Going through a divorce can be emotionally difficult. Managing financial matters on your own can be tricky, especially if you were not the one handling the family’s finances in your marriage.
Some things to do may include:
- Sort out your individual finances
Take stock of any joint bank accounts with your ex-spouse and decide whether to close these joint accounts. Check if you have any credit cards for which you have issued a supplementary card to your ex-spouse, and inform the bank if you wish to cancel the cards. Make the necessary arrangements for any loans or debts you have jointly taken out or co-owned property or investments to be separated.
If you have been paying household bills through a joint account, you may want to make arrangements to pay these now through your own account. Remember to go through and update your GIRO arrangements.
If you have used your CPF savings to buy a property with your ex-spouse, think about what you want to do with your matrimonial home. If you intend to sell your home and CPF funds were used, you will need to make the required CPF refunds to your respective accounts. For more information, please refer to the CPF Board website. Decide who is keeping the home/who is moving out.
You might have previously made a Will to distribute part of your assets to your ex-spouse after your passing. Update your Will if this is no longer your wish. Review the nominees of your insurance policies. If you wish to make any changes, contact the insurers to check if you may do so. Do also note that divorce does not revoke your previous CPF nomination. If you wish to revoke your earlier nomination, refer to the CPF Board website or contact CPF Board for information on how you can do so.
If you and your children were included in your spouse’s employer group insurance scheme, these may no longer be available to you once you are divorced. Consider getting health insurance for yourself and your children soon. Also consider getting some basic life insurance to protect your children against financial loss in the event you are no longer around. At a minimum, you may want to consider term insurance for basic insurance protection.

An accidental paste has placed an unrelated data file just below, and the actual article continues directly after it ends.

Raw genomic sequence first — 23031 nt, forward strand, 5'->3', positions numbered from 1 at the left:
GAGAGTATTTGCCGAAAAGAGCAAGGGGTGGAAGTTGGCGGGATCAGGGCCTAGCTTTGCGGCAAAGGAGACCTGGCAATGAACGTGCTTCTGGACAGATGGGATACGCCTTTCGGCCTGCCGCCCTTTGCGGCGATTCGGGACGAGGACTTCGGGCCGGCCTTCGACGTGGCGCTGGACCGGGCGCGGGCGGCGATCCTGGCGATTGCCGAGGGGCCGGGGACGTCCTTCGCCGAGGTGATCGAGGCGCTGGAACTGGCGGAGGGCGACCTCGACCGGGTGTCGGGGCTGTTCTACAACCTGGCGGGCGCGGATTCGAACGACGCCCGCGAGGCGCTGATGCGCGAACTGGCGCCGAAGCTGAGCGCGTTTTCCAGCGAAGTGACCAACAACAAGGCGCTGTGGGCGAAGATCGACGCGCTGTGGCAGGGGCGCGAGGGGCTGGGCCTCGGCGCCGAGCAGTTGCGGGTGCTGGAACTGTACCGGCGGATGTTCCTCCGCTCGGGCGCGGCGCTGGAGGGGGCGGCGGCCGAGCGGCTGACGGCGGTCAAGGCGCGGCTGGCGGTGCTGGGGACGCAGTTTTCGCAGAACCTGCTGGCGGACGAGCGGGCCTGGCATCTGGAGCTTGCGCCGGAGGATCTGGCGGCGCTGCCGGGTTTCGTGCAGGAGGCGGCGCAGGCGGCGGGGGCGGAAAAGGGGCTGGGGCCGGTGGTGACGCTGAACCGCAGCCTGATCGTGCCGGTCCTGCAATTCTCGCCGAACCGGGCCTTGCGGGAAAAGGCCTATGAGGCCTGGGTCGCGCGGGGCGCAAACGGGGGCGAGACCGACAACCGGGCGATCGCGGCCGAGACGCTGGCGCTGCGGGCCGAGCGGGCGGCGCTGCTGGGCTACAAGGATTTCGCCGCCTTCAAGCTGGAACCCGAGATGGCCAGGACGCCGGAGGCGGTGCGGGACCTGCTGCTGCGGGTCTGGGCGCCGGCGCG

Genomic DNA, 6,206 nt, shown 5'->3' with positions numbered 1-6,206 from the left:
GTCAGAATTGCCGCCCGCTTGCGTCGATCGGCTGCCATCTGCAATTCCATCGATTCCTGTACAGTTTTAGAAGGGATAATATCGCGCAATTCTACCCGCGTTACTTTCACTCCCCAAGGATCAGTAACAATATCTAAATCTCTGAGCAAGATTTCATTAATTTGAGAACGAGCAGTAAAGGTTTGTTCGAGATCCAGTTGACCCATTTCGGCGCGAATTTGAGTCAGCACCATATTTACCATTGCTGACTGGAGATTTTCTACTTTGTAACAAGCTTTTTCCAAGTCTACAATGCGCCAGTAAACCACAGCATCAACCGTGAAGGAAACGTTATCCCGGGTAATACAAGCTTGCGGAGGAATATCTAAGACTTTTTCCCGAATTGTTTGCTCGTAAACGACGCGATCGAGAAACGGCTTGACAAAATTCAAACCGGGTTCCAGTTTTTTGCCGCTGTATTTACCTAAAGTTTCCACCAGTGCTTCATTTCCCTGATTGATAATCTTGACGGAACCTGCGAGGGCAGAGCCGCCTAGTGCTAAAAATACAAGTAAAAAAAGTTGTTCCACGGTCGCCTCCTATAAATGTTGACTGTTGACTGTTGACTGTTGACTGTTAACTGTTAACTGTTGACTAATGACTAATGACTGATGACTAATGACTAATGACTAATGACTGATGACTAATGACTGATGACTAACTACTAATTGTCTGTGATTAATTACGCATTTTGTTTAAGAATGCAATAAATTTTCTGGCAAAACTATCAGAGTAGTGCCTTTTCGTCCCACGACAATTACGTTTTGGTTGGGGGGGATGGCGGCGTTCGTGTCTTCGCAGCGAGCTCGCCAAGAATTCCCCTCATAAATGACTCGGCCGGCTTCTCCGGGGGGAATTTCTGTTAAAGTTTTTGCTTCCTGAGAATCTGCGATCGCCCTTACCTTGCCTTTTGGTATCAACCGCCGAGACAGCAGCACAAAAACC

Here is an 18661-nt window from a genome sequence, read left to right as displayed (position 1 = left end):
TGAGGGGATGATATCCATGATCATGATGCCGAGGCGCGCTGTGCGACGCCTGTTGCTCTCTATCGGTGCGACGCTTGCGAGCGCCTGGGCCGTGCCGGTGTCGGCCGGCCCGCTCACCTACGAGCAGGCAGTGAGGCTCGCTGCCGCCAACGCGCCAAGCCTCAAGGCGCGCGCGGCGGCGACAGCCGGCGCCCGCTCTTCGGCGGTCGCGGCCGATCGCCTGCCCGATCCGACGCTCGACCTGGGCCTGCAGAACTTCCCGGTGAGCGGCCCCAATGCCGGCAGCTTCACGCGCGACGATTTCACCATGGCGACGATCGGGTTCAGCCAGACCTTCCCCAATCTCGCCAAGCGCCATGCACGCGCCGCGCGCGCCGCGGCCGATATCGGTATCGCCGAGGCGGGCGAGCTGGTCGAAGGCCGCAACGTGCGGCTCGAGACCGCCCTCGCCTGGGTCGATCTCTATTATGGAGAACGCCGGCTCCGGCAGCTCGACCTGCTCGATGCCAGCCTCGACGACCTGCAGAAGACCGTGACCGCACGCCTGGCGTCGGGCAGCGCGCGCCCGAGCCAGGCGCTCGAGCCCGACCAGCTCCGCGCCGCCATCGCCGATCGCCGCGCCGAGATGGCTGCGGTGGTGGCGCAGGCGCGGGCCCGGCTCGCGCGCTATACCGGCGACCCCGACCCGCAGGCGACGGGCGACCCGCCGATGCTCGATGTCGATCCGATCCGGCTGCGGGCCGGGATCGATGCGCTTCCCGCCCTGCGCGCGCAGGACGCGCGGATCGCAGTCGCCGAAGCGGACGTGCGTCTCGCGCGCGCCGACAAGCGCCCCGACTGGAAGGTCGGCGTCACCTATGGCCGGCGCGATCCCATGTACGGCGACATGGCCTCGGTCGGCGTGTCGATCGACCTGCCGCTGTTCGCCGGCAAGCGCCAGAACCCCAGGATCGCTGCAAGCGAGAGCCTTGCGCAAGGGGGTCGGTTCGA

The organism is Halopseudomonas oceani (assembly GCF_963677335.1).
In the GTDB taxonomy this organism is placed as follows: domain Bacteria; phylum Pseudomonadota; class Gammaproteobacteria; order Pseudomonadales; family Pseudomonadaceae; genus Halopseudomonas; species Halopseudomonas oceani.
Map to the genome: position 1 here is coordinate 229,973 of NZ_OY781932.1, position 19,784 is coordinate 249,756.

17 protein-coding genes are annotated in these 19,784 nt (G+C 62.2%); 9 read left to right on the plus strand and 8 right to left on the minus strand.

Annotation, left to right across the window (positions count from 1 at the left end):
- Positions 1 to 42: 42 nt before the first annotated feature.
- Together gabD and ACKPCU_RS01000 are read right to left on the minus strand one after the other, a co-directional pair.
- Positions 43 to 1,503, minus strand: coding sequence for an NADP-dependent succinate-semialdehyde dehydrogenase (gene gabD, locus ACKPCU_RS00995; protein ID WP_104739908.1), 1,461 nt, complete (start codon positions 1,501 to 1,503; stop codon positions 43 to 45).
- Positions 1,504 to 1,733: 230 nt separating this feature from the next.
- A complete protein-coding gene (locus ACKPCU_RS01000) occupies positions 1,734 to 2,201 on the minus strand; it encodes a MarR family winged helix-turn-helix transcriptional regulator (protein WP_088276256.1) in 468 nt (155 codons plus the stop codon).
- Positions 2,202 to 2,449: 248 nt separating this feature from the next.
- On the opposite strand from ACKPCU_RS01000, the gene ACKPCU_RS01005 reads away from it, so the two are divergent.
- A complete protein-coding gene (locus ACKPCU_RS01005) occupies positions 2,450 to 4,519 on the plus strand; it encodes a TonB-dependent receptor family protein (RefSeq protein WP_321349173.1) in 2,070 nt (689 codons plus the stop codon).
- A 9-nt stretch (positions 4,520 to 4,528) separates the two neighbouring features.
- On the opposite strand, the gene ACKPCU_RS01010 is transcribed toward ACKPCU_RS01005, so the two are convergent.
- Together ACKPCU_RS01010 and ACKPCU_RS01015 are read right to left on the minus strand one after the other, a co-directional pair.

Review your budget. You may have to live on less income, whether you are working and / or paying or receiving maintenance. If so, adjusting your current lifestyle and watching your spending is important. If you do not already have a budget, make one to help you manage your money carefully.
As far as possible, do build up emergency savings. A rule of thumb is to have about 3-6 months of monthly income in emergency savings. You never know when you might need this.
If you are considering investments on your own for the first time, make sure you understand your objectives and requirements, personal circumstances, needs and goals. Also make sure you know how much risk you are comfortable taking. You may wish to start off conservatively if you cannot afford to lose money.
Help for Single Parent Families
If you have trouble making ends meet, look out for the various help schemes for single-parent families by the Ministry of Social and Family Development. For example, ComCare provides social assistance to low-income individuals and families. Depending on your needs and eligibility, you may receive short or medium-term temporary help or fee subsidies for children from low income families who are placed in childcare, kindergarten or student care centres. Further information on ComCare can be found at the Ministry of Social and Family Development website.
If you need help, you can call ComCare Call at 1800-222-0000 or go to the Community Development Council (CDC), Citizens’ Consultative Committee (CCC) or a Family Service Centre (FSC) near you.
The above information is prepared in collaboration with the Central Provident Fund Board and Ministry of Social and Family Development.